A century-old tuberculosis vaccine can offer coronavirus protection, said MGH doc | Instant News

A century-old tuberculosis vaccine that also offers protection against a variety of other infections can play a role in preventing death from corona virus or severe illness due to diseases that have destroyed the nation and the world.

Bacillus Calmette-Guerin vaccine has been widely used in developing countries to protect against tuberculosis since it was introduced in 1921.

This is the vaccine most widely given in medical history and last year was given to 120 million newborns worldwide, according to the World Health Organization.

But about 10 years ago, scientists began to notice the vaccine’s “unsuitable effect”, “It offers survival benefits against unrelated infections,” Dr. Denise Faustman, director of immunobiology at Massachusetts General Hospital.

BCG was found to protect against respiratory, viral, parasitic and bacterial infections, said Faustman, who has worked on several clinical trials using drugs to treat type 1 diabetes.

This vaccine has never been given to Americans and is not currently available in that country because it is not produced here and tests for tuberculosis can be done by other means.

Many residents of other countries who have been hit by coronavirus also never get the vaccine. “In countries where BCG was never given or stopped 50, 60 years ago – the death rate does not make sense,” Faustman said, quoting Spain and Italy.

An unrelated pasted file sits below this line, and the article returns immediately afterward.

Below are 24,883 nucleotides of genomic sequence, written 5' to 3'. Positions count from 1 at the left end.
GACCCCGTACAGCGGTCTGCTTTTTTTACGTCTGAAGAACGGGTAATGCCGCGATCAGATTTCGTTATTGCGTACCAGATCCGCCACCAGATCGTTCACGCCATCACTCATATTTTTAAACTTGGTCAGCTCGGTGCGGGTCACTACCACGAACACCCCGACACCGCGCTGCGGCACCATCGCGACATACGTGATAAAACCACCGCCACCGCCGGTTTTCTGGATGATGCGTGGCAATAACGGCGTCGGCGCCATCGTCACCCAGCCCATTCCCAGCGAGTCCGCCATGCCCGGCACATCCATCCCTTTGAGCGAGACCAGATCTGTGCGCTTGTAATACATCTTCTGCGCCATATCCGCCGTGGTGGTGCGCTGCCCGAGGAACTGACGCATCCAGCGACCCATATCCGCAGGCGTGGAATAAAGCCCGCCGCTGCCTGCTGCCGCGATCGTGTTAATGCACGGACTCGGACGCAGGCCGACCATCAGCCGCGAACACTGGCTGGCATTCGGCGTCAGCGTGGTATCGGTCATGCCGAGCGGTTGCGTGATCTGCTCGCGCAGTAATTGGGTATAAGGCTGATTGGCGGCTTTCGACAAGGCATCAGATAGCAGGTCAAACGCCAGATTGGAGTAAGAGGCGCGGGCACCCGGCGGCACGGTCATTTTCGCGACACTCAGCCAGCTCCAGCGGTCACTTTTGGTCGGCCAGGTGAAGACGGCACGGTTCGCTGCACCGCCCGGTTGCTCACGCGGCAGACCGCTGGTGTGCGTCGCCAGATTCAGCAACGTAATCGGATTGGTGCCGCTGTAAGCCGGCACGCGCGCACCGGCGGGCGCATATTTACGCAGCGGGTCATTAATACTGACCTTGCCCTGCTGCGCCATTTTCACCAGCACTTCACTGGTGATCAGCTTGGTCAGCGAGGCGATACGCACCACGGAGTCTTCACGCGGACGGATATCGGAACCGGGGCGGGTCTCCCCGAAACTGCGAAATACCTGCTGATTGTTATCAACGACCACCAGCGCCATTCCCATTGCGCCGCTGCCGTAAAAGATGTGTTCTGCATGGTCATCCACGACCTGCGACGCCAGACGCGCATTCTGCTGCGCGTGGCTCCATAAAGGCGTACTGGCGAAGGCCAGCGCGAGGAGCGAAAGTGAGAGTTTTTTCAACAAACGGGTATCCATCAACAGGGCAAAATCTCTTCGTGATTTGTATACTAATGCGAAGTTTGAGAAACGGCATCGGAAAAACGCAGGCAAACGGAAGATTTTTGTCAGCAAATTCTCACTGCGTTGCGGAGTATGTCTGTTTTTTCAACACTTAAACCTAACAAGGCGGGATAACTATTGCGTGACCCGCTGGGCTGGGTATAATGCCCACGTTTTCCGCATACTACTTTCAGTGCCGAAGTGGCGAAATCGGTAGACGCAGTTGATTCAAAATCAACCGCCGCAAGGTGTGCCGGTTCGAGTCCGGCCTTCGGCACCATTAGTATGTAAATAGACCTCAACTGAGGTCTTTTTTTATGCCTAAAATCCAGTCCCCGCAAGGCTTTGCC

But looking at countries where populations are getting vaccines such as Japan, Taiwan and India, “so far there has been only a slight effect with COVID,” Faustman said, adding that clinical trials had to be carried out to prove that the effects were from BCG.

BCG vaccination studies show the drug works by changing the innate immune system, which can get a stronger response to infection.

Some clinical trials in humans have shown BCG to reduce the incidence of acute upper respiratory tract infections in adults by 70% to 80% and others show that in high mortality settings, BCG vaccination reduces all causes of infant death by more than one-third.

Now it’s time to start BCG clinical trials here in the US and Faustman says he hopes to start within the next month.

The trial will include high-risk health care workers as participants and the results can be seen in less than one year, according to Faustman.

“We have a strain of BCG that is known to be very strong so now we are in the process of starting something,” Faustman said.

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